Tall Order. Supplier built cableways in seven months. (Photo courtesy of FHWA)

Flying high over the Black Canyon, the giant cableways are about to slide into two years of heavy construction for the $114 million bridge slated for a June 2008 opening. One of the “high lines,” as workers call them, has been in service since January, and the second is scheduled for final load testing and commissioning later this month.

Strung between the Nevada and Arizona approaches are two pairs of 3-in.-dia wire cables, each supporting a 13.5-ton trolley and load block assembly. Each block holds a nine-part line of 7⁄8-in.-dia wire rope with a maximum line speed of 400 fpm. The cables hang from two 330-ft-tall lattice-framed towers that can luff, or tilt, 7° laterally in each direction. Backstays and concrete foundations support the towers. The contractor will adjust slack in the cables three times during construction to change hook heights for placing steel tub girders and precast concrete sections that make up the 1,960-ft-long, 88-ft-wide and 277-ft-deep concrete deck arch-type bridge.

(SOURCE: Obayashi Corp./PSM Construction USA Inc.)

Each cableway will service an arch, according to Mike Motil, project manager for joint-venture contractors Obayashi Corp. and PSM Construction USA Inc. Before the team clinched the Federal Highway Administration contract in October 2004, officials proposed a cableway for “essentially all key activities,” says F. Dave Zanetell, FHWA project manager. Motil says there was “no other way” to build the bridge feasibly (ENR 7/12/04 p. 12).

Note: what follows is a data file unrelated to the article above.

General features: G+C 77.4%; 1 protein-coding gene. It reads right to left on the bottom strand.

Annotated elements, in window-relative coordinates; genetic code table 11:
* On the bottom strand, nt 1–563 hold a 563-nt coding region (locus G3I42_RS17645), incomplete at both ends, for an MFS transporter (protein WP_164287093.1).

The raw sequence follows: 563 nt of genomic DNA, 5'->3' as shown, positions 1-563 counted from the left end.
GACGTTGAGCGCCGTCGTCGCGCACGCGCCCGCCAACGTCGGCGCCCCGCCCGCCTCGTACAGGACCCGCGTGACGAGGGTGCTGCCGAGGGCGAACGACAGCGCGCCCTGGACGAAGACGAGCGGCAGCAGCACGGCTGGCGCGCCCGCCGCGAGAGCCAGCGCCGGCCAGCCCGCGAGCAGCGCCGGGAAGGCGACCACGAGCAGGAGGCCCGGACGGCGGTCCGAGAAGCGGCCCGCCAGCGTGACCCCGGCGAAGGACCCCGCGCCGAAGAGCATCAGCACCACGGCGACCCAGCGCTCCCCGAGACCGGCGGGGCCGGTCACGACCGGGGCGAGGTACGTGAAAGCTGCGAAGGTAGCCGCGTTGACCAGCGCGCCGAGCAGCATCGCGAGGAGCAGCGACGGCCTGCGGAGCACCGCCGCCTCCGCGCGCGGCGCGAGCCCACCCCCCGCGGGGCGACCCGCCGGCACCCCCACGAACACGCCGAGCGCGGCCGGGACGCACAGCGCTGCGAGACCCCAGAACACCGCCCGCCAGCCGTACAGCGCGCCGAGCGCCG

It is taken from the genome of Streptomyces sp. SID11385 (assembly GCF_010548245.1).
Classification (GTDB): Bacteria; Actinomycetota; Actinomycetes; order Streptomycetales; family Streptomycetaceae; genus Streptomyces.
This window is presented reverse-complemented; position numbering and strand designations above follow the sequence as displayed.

However, finding two cableways that were up to the task proved to be almost as challenging as the bypass project itself. Cableways, along with their distant derrick cousins, are often considered dinosaurs of crane technology and can be difficult to locate. “They don’t get used very much,” says Robert C. Wild, crane safety specialist for the U.S. Army Corps of Engineers in Rock Island, Ill., and chairman of the American Society of Mechanical Engineers’ standards committee on cableways.

But when it comes to building bridges over deep canyons, cableways are an old method with a proven record. More than 70 years ago, it took 10 aerial cableways to build Hoover Dam, which still has a 150-ton unit in service. Modern cableways feature wireless controls and electronic load limiters.

Prior to bidding the job, Motil’s team went on a scavenger hunt, he says, and found a good-quality unit laying “in the weeds” at American Bridge Co.’s equipment yard in Coraopolis, Pa. The supplier had used the crane, built by hoist manufacturer Skagit in 1964, to erect West Virginia’s New River Gorge Bridge through 1977. After appearing on more projects, the crane was taken out of service in 1988.

Obayashi-PSM hired AB to refurbish the existing cableway and build a duplicate model. Design, fabrication, assembly and testing took seven months. The joint-venture pegs operating costs, including lease, set-up, labor, maintenance and dismantling, at $11 million.

uilding a 2,000-ft-long concrete arch bridge 900 ft above the Colorado River is turning into a tightrope walk for the builders of the $234-million Hoover Dam Bypass. Soon, the highway program will be in the hands of hoist operators manning two 2,500-ft-long cableways designed to carry up to 50 tons of material.